Wis. Couple’s Focus on Cow Management, Comfort Leads to Success
Charlene M. Shupp Espenshade
Special Sections Editor
LANCASTER, Pa. — Rosy Lane Holsteins of Watertown, Wis., has followed a model for growth and progress since Lloyd and Daphne Holterman started dairying in the early 1980s.
“All decisions have been driven off our strength — and that is cow management and cow comfort,” Lloyd Holterman said, speaking at the 2013 Pennsylvania Dairy Summit last week.
Lloyd said success requires an efficient production system that drives net worth. “I have one simple measure of success, I am net-worth driven. The big thing is if you sold everything today, how much would you be left with.”
The Holtermans operate Rosy Lane Holsteins LLC along with partners Tim Strobel and Jordan Matthews.
The farm milks 850 cows and has 820 heifers and 25 young bulls. The rolling herd average is 30,725 pounds per cow. Their somatic cell count averages 180,000. The farm crops 1,525 acres with a mix of corn and grasses.
If there is one statistic Lloyd is most proud of it’s the pounds of milk shipped to the dairy plant for each pound of dry matter consumed. Rosy Lane Holsteins averages 1.7 pounds of milk shipped for each pound of dry matter, compared with the Wisconsin state average of 1.4 pounds of milk per pound of dry matter.
What does this mean?
Because of the higher production, Lloyd said his farm generates an additional $1.1 million in income compared with a herd of similar size.
At the Dairy Summit, Lloyd and Daphne shared the key points in their operation that have helped them achieve their milk production levels.
It takes the right kind of people, Lloyd said. They have established farm standards, and spend time training and holding employees to those standards. The Holtermans also promote from within, encouraging high-quality work. He said Strobel and Matthews both started out at $6-per-hour part-time jobs on the farm in high school and have worked their way into partnership.
The next area Lloyd discussed for achieving high milk production is environment. They do not overcrowd stalls; rather, it’s one cow per stall, he said. As a result, cows stay cleaner, and they cull more cows by choice, instead of for health reasons.
They also work to keep a clean environment for cows and stress gentle cow handling.
“If you want to market 30,000 pounds per cow, you are not going to do it with first-, second-lactation heifers. You have to have old cows. You have to have third-, fourth- and fifth-lactation cows,” he said.
Strobel’s job on the farm is the crops, environmental compliance and employee safety.
“Tim’s job is important. If Tim does not do a job putting it in storage and get it properly fermented, we are not going to see the performance on our end,” Lloyd said.
Both Holtermans said they believe cows and calves thrive with consistency. Lloyd said feeding cows has to be timely and consistent, at the same times every day. Same goes for handling in the milking parlor.
Daphne, who manages the calf-raising barn, echoed that sentiment. Her goals is to have calves fed within the same five-minute window three times a day, every day. Milk replacer has to be about the same temperature and mixture. Many of the cow practices, for undercrowding, feeding protocols and cleanliness, are the same for the calves.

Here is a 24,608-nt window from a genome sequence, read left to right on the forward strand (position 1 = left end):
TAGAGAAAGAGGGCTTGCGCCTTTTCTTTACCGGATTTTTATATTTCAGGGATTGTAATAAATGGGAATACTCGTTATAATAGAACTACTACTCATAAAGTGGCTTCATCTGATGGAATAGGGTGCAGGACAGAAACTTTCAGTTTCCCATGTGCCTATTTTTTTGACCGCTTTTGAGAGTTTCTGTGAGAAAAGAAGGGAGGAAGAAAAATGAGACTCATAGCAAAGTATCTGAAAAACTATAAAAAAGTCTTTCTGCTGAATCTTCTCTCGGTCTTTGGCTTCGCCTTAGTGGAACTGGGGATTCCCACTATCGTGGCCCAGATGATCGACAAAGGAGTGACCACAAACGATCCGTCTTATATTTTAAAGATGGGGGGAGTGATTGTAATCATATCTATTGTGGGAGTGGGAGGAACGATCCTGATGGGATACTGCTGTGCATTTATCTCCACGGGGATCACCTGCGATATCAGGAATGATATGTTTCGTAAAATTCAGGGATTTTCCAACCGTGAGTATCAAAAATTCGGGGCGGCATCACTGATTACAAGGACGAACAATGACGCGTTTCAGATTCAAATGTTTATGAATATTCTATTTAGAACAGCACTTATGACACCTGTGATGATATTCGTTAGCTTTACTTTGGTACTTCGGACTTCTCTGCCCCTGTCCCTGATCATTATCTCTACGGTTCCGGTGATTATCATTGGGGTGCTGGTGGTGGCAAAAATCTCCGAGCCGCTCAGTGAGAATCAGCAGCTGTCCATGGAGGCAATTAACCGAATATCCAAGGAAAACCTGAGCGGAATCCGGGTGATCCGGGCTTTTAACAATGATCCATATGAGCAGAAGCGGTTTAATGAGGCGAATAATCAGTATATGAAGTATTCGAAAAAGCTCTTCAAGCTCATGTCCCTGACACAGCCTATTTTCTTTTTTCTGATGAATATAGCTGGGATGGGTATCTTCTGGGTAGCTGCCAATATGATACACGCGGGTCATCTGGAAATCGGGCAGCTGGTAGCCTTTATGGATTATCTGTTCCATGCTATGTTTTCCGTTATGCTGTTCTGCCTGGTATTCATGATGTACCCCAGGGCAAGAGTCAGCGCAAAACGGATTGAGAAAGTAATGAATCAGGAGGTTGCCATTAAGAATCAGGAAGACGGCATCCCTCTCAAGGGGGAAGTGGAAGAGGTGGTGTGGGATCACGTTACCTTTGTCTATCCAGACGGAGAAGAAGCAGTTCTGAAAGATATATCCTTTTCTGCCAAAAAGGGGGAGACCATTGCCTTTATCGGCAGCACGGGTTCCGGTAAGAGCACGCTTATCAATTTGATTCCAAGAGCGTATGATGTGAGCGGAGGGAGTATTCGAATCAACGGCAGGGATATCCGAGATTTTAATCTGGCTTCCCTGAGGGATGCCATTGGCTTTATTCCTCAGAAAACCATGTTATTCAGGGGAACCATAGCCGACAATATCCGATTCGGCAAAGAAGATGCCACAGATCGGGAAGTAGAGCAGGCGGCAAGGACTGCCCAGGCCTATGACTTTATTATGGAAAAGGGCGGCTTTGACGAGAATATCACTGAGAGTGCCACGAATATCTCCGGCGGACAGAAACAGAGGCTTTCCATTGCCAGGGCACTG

Daphne said she views the calves as an investment. Putting the extra effort and care into the calves today will result in productive cows. They strive to have heifers calving at 22 months.
Technology is a part of the farm. “We use as much technology as possible. Not only does it replace some labor, it makes our labor better,” said Lloyd.
They have computerized heat detection systems for the cows and breeding-aged heifers. GPS systems are on cars and trucks and also are used to help with logistics in planting, manure management and harvest. Cellphones, tablets and Internet offer instant access to production information.
Rosy Lane has an established reputation for its high-quality cows. They have developed more than 60 bulls sold to AI companies and have six females on the top 500 GTPI females in the U.S.
“Great bulls sire great cows,” Lloyd said. He focuses on Net Merit values in bull selection, not TPI (total production index).
Genomic testing has helped identify better bulls earlier. However, he said, you still have to select for the same traits.
Genomics is a “small part of the equation,” Lloyd said. They also genomic test their calves. If culling calves, he says to cull out poor, unhealthier heifers, not just on the genomic test.
For their breeding program, 90 percent of their service bulls are genomically tested. When selecting potential bulls, Lloyd looks for $800 net merit scored bulls. Other traits include good feet and legs, and calving ease, and he breeds away from stature.
“We have a commercial dairy and we like cows that fit in (our) free stalls,” he said.
Genomics has helped by allowing the farm to make a small margin through bull sales. Looking back, Lloyd said, he should have kept fewer bulls back for AI. Genetic sales are a low part of gross income, but after net income, they account for 15 percent.
Daphne Holterman is engaged in the public outreach of the farm, serving as a “resource” for other businesses in their town. She manages the farm’s Facebook page, hosts farm tours for schoolchildren, and the local hospital’s health committee.
She is a strong believer in consumer education. On the farm, one of their daily goals is to be “tour ready” or make sure the farm is always presentable. She acknowledges it might not be perfect every day, but it is something they work on every day.
The farm aims to be “ready” for milk inspection, OSHA inspection, CAFO (concentrated animal feeding operation) reviews, and in compliance with FARM, the farmers assurance responsible management program.